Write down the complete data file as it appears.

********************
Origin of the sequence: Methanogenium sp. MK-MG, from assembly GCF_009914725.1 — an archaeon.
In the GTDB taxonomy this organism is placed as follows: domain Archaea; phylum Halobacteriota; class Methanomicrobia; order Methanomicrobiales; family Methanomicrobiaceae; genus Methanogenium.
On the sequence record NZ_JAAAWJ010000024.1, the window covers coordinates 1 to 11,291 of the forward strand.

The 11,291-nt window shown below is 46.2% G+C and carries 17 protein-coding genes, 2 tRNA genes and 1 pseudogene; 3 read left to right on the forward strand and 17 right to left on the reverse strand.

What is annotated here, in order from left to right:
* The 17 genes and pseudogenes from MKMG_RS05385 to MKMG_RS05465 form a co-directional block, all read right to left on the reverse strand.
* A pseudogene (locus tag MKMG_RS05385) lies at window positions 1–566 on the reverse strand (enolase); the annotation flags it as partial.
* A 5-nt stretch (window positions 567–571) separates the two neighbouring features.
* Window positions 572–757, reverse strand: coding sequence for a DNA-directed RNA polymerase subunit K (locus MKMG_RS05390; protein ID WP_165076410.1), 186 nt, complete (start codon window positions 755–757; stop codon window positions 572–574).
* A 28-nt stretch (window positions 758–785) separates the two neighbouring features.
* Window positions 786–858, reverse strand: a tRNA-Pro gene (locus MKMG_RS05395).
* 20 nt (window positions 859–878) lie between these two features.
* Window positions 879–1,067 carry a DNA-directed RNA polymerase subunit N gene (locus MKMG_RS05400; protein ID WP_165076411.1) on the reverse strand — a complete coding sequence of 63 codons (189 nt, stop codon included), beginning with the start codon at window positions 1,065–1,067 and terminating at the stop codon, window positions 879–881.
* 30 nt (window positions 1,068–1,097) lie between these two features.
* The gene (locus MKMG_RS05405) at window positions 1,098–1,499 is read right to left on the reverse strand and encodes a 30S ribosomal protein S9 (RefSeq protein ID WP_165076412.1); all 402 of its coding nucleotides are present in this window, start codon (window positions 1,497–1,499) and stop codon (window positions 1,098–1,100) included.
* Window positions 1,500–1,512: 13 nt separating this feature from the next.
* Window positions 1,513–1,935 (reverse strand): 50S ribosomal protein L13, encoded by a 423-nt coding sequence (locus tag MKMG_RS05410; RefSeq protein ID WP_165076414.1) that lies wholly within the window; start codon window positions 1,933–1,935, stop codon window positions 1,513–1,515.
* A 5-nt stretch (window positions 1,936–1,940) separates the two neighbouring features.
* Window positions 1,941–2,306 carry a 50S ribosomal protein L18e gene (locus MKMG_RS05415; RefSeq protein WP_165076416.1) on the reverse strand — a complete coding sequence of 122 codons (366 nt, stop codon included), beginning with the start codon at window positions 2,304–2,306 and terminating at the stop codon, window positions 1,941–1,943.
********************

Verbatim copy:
Origin of the sequence: Methanogenium sp. MK-MG, from assembly GCF_009914725.1 — an archaeon.
In the GTDB taxonomy this organism is placed as follows: domain Archaea; phylum Halobacteriota; class Methanomicrobia; order Methanomicrobiales; family Methanomicrobiaceae; genus Methanogenium.
On the sequence record NZ_JAAAWJ010000024.1, the window covers coordinates 1 to 11,291 of the forward strand.

The 11,291-nt window shown below is 46.2% G+C and carries 17 protein-coding genes, 2 tRNA genes and 1 pseudogene; 3 read left to right on the forward strand and 17 right to left on the reverse strand.

What is annotated here, in order from left to right:
* The 17 genes and pseudogenes from MKMG_RS05385 to MKMG_RS05465 form a co-directional block, all read right to left on the reverse strand.
* A pseudogene (locus tag MKMG_RS05385) lies at window positions 1–566 on the reverse strand (enolase); the annotation flags it as partial.
* A 5-nt stretch (window positions 567–571) separates the two neighbouring features.
* Window positions 572–757, reverse strand: coding sequence for a DNA-directed RNA polymerase subunit K (locus MKMG_RS05390; protein ID WP_165076410.1), 186 nt, complete (start codon window positions 755–757; stop codon window positions 572–574).
* A 28-nt stretch (window positions 758–785) separates the two neighbouring features.
* Window positions 786–858, reverse strand: a tRNA-Pro gene (locus MKMG_RS05395).
* 20 nt (window positions 859–878) lie between these two features.
* Window positions 879–1,067 carry a DNA-directed RNA polymerase subunit N gene (locus MKMG_RS05400; protein ID WP_165076411.1) on the reverse strand — a complete coding sequence of 63 codons (189 nt, stop codon included), beginning with the start codon at window positions 1,065–1,067 and terminating at the stop codon, window positions 879–881.
* 30 nt (window positions 1,068–1,097) lie between these two features.
* The gene (locus MKMG_RS05405) at window positions 1,098–1,499 is read right to left on the reverse strand and encodes a 30S ribosomal protein S9 (RefSeq protein ID WP_165076412.1); all 402 of its coding nucleotides are present in this window, start codon (window positions 1,497–1,499) and stop codon (window positions 1,098–1,100) included.
* Window positions 1,500–1,512: 13 nt separating this feature from the next.
* Window positions 1,513–1,935 (reverse strand): 50S ribosomal protein L13, encoded by a 423-nt coding sequence (locus tag MKMG_RS05410; RefSeq protein ID WP_165076414.1) that lies wholly within the window; start codon window positions 1,933–1,935, stop codon window positions 1,513–1,515.
* A 5-nt stretch (window positions 1,936–1,940) separates the two neighbouring features.
* Window positions 1,941–2,306 carry a 50S ribosomal protein L18e gene (locus MKMG_RS05415; RefSeq protein WP_165076416.1) on the reverse strand — a complete coding sequence of 122 codons (366 nt, stop codon included), beginning with the start codon at window positions 2,304–2,306 and terminating at the stop codon, window positions 1,941–1,943.